The issue of refugees, and refugees coming from Syria and the Middle East, we see [it] not as a Middle East problem or a European problem but a global issue. I think that the United States has an outstanding story to tell here. We have spent more than $4.5b on humanitarian assistance since the start of the Syrian civil war, which is nearly five years old now. Secretary Kerry just announced last week another $24m [to be given] to the UNHCR, again for humanitarian assistance. I believe that we are doing our part. We have accepted more than 3 million refugees in the United States since 1975. On an annual basis we take more than 70,000 refugees, but this year we will be taking additional refugees, we will be taking 85,000 refugees. We'll be taking an extra 10,000 Syrian refugees this year, and next year an extra 15,000 Syrian refugees. 

The United States pays special attention to refugees. We've always seen our country as a welcoming country for refugees. In fact, it has been a strength of the United States to accept refugees and to give them a fresh start. The strength of the United States is our diversity. Refugees who come to the United States want to work, they want to contribute to the United States, and they contribute a tremendous amount to our country, and refugees are also very important for our economic well-being. 

Our Statue of Liberty stands in the New York harbor, welcoming refugees, and we will continue doing so in the future. 

Recent crises have activated discussions about the stability and the future of NATO and the role of it in granting security around the world. But there have also been some worries in this region regarding different statements about NATO. For example, just a few days ago, senior fellow at the Cato institute Doug Bandow wrote in Forbes that "Expansion to the Baltic States turns out to have been a huge mistake, bringing in helpless nations which the rest of Europe has no interest in defending, countries of no geopolitical importance to America but involved in bitter disputes with Russia." These quotes are mostly reflected in Russian-speaking media. Is there any reason for Latvia and the Baltics to be concerned about such statements at all? How do you see Latvia's role in NATO?

Latvia is a valued NATO partner - let me say that right up front. We are delighted that Latvia is a member of NATO. Latvia as a NATO member has developed some niche capacities that other members of NATO don't necessarily have. I think that Latvia is practicing smart defense. It is focusing on a few areas and doing those areas really well. I don't think I can say it any better than the message of president Obama when he was in Tallinn last year, which is that the defense of Tallinn, Rīga and Vilnius is as important as the defense of Berlin, Rome and Paris. We stand by NATO's Article Five and that Article Five is an ironclad reassurance to the Baltics.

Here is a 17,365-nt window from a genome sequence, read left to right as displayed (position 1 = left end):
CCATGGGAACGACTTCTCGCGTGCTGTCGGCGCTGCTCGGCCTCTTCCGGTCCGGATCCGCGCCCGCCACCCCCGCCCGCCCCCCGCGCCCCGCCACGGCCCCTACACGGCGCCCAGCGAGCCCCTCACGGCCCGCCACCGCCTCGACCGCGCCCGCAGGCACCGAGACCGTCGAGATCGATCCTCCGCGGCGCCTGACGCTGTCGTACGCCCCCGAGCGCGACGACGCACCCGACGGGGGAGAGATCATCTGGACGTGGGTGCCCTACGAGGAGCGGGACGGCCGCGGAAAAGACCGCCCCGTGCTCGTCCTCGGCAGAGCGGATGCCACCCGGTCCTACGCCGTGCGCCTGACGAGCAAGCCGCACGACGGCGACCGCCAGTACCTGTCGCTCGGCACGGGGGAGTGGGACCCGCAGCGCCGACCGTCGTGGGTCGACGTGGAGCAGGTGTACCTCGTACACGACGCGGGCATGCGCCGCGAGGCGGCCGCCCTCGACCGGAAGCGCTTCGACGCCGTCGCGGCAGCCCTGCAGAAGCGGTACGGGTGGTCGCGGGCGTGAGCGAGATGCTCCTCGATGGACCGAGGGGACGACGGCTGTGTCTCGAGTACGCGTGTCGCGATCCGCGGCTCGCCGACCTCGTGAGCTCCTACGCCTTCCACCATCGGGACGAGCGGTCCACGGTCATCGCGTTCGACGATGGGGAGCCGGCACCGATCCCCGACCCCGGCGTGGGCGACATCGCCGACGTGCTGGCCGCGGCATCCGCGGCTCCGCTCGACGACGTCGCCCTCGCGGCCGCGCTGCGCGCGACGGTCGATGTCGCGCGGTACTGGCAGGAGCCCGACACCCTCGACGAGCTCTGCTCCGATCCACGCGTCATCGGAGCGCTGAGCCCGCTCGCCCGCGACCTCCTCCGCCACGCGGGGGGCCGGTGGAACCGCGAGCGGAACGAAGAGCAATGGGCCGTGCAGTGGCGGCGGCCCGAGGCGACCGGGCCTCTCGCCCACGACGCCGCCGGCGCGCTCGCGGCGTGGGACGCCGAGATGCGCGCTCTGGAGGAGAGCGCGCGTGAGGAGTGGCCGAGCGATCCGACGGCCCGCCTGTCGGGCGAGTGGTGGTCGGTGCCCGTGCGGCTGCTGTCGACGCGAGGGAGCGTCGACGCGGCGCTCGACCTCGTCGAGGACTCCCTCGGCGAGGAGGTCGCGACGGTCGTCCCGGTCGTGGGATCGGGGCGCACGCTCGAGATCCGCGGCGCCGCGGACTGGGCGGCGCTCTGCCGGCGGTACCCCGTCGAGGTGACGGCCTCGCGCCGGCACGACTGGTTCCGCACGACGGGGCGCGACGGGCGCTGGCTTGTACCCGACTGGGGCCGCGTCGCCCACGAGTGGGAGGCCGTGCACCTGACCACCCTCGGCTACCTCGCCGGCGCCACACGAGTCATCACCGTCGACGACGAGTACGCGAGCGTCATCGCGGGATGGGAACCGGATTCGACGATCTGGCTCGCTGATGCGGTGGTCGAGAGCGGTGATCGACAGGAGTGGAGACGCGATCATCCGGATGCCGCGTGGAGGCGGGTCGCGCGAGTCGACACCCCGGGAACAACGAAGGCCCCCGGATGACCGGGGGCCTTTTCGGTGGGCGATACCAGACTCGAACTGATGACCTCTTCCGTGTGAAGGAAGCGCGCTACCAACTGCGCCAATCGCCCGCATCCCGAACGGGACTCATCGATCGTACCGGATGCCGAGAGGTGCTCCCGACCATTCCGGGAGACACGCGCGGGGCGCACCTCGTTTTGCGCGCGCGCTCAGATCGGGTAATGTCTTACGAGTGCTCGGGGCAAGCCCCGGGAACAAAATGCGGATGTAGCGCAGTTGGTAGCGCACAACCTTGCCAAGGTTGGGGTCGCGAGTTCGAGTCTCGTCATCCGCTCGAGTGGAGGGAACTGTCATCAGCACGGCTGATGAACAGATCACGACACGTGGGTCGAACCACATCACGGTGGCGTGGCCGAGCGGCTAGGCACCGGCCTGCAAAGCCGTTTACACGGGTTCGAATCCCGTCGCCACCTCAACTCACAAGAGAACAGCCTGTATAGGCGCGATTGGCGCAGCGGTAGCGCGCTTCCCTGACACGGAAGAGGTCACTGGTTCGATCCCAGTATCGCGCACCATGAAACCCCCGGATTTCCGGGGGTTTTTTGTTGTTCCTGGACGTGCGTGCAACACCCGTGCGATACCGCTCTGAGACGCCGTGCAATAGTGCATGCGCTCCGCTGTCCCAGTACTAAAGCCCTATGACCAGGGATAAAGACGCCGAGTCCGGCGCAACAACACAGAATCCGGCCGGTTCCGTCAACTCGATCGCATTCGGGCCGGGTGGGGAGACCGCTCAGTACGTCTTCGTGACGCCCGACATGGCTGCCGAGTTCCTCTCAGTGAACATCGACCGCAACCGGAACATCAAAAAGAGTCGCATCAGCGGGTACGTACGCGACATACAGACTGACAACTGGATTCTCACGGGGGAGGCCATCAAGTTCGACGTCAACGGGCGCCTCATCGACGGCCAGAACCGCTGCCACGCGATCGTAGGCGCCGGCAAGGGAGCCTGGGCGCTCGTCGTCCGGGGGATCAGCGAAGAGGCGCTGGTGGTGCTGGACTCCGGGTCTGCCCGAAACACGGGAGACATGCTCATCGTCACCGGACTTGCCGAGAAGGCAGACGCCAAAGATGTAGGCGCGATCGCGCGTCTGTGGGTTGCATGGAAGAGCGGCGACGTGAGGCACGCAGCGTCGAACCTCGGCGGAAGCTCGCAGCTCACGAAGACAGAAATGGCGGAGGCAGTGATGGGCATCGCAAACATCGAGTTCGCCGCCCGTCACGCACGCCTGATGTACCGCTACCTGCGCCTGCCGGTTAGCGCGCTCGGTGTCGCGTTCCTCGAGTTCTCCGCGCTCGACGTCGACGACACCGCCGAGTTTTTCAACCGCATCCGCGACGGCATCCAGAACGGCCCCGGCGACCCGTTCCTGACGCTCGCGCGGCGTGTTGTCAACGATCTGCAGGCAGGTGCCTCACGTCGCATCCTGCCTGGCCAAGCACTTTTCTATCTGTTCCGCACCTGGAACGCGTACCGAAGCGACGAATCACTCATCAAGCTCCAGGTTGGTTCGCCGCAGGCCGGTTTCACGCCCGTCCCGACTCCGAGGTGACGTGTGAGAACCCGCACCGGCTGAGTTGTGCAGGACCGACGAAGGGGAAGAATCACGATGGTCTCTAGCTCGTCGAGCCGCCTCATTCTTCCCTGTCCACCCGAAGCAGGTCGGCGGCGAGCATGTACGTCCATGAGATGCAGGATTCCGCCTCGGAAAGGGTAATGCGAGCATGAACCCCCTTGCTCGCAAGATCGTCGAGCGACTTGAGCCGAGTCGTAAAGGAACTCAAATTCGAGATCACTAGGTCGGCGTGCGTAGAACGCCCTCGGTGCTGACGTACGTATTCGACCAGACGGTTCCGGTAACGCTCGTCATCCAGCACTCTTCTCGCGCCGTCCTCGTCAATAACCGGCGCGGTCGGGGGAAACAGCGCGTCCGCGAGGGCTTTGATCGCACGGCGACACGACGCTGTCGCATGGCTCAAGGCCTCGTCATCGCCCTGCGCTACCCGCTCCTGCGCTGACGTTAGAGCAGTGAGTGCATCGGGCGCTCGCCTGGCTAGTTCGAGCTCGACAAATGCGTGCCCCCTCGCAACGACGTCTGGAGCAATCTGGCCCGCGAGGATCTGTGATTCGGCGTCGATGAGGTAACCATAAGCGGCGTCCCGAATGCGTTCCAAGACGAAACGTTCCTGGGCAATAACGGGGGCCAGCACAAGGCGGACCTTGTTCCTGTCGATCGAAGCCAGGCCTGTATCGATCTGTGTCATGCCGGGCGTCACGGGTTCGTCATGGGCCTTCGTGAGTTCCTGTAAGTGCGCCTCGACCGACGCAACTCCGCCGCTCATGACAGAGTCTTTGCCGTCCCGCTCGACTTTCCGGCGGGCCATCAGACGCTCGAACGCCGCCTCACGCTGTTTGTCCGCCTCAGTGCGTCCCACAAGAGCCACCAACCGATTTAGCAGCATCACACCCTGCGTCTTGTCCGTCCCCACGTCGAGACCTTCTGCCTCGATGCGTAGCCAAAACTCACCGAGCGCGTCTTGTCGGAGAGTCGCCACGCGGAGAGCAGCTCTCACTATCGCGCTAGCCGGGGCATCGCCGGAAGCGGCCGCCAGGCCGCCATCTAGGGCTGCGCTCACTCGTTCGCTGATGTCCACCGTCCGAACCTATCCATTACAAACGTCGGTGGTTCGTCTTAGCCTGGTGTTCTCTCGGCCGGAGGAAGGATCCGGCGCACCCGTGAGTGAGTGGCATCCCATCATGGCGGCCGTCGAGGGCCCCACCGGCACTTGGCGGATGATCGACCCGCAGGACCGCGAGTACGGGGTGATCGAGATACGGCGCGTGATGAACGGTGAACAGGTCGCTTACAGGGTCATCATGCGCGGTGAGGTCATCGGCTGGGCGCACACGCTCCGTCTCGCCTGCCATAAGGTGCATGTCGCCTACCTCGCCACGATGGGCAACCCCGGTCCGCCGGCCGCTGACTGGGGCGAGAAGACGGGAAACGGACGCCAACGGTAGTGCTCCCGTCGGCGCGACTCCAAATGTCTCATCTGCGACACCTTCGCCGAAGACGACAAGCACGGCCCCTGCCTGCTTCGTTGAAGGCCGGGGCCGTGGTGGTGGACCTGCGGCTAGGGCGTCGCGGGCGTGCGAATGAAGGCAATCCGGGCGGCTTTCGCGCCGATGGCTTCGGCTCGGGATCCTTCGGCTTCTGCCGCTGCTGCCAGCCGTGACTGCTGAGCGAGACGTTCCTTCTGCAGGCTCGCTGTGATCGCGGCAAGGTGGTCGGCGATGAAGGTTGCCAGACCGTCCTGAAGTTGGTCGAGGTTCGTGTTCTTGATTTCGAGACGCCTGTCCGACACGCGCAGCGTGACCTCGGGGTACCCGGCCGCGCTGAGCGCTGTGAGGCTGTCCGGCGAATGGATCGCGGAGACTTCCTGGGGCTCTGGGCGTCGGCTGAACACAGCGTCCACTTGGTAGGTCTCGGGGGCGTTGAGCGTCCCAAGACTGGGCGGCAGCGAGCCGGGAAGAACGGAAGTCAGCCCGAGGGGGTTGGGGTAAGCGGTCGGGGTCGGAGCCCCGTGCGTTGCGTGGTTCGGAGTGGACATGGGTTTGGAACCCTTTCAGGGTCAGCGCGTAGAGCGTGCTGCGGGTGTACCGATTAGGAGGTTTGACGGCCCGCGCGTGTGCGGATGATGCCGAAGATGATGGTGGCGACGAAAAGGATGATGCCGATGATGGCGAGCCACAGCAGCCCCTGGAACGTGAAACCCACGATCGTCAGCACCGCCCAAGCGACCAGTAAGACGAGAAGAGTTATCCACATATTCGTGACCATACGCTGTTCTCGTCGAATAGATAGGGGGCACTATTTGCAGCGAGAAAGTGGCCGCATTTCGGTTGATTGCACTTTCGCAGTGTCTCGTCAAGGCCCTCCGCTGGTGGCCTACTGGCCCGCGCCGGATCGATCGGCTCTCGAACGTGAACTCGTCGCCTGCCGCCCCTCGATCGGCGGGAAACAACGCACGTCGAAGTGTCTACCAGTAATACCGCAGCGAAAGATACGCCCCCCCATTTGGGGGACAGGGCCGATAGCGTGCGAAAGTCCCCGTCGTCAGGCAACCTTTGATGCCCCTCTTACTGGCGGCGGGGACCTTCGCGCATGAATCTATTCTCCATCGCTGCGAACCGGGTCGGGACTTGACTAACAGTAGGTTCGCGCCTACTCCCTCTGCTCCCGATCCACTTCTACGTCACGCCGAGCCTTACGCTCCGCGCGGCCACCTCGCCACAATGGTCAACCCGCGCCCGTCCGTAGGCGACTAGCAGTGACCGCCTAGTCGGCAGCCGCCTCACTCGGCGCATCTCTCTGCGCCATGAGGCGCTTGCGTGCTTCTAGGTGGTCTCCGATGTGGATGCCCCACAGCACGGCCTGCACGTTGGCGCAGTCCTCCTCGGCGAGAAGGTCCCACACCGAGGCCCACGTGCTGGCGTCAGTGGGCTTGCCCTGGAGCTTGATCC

I just want to remind listeners that the United States has always championed the Baltics and Baltics' independence, and we never recognized the incorporation of Latvia, Lithuania or Estonia into the Soviet Union. And I remember seeing maps - my whole childhood, young adulthood  even when I first joined the State Department - maps produced in the United States always showed a special boundary line and clearly noted that the United States did not recognize the incorporation these countries. This is why our embassy is located on Sumner Welles street. Sumner Welles is the US diplomat who helped craft this policy of non-recognition of the incorporation of the Baltic states into the Soviet Union.

How would you evaluate US' involvement in this region up until now, and also looking into the future? We are mostly speaking about military assistance - you already mentioned different aspects to which you are orienting your activities - but still, what about plans for the future?

Well, looking into the future we have what's called the ERI - European Reassurance Initiative - where there are Congress-approved $1b expenses towards the assistance and reassurance to not only the Baltics but other Eastern European countries. This kind of financing allows us to work with our Latvian partners on developing capabilities within NATO and in infrastructure projects at Ādaži base and at Lielvārde. I believe that our work together with Latvia is very, very important. We have a company of soldiers here in Ādaži on a rotational basis, and that company engages in training and exercises with its Latvian partners. Going forward, we expect this rotational presence to continue.

How would characterize US-Russian relations? Do you see yourself as one of the persons who could try to normalize these relations between the two big countries? Is it even possible?